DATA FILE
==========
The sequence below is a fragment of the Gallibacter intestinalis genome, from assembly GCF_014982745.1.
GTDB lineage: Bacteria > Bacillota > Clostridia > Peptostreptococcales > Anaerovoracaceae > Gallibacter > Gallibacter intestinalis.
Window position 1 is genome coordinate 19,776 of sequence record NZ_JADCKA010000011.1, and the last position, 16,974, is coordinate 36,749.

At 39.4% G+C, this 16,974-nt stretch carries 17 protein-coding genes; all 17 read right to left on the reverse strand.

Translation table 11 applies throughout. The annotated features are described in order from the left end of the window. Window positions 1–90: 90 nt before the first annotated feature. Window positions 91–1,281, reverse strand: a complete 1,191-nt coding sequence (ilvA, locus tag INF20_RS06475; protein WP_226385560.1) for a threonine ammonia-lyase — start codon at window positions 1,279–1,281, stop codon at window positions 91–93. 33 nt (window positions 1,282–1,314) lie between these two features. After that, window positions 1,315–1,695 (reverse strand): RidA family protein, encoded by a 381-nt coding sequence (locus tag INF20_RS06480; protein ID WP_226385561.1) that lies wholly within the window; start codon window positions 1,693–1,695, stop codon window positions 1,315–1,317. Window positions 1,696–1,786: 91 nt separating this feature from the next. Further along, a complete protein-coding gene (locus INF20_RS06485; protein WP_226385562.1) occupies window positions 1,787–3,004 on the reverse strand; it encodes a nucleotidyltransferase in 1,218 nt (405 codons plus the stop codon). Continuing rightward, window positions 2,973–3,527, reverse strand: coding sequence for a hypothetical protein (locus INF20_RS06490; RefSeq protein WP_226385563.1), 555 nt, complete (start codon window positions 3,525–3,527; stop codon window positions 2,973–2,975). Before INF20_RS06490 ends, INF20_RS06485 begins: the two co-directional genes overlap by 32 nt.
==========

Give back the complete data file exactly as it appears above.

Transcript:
The sequence below is a fragment of the Gallibacter intestinalis genome, from assembly GCF_014982745.1.
GTDB lineage: Bacteria > Bacillota > Clostridia > Peptostreptococcales > Anaerovoracaceae > Gallibacter > Gallibacter intestinalis.
Window position 1 is genome coordinate 19,776 of sequence record NZ_JADCKA010000011.1, and the last position, 16,974, is coordinate 36,749.

At 39.4% G+C, this 16,974-nt stretch carries 17 protein-coding genes; all 17 read right to left on the reverse strand.

Translation table 11 applies throughout. The annotated features are described in order from the left end of the window. Window positions 1–90: 90 nt before the first annotated feature. Window positions 91–1,281, reverse strand: a complete 1,191-nt coding sequence (ilvA, locus tag INF20_RS06475; protein WP_226385560.1) for a threonine ammonia-lyase — start codon at window positions 1,279–1,281, stop codon at window positions 91–93. 33 nt (window positions 1,282–1,314) lie between these two features. After that, window positions 1,315–1,695 (reverse strand): RidA family protein, encoded by a 381-nt coding sequence (locus tag INF20_RS06480; protein ID WP_226385561.1) that lies wholly within the window; start codon window positions 1,693–1,695, stop codon window positions 1,315–1,317. Window positions 1,696–1,786: 91 nt separating this feature from the next. Further along, a complete protein-coding gene (locus INF20_RS06485; protein WP_226385562.1) occupies window positions 1,787–3,004 on the reverse strand; it encodes a nucleotidyltransferase in 1,218 nt (405 codons plus the stop codon). Continuing rightward, window positions 2,973–3,527, reverse strand: coding sequence for a hypothetical protein (locus INF20_RS06490; RefSeq protein WP_226385563.1), 555 nt, complete (start codon window positions 3,525–3,527; stop codon window positions 2,973–2,975). Before INF20_RS06490 ends, INF20_RS06485 begins: the two co-directional genes overlap by 32 nt.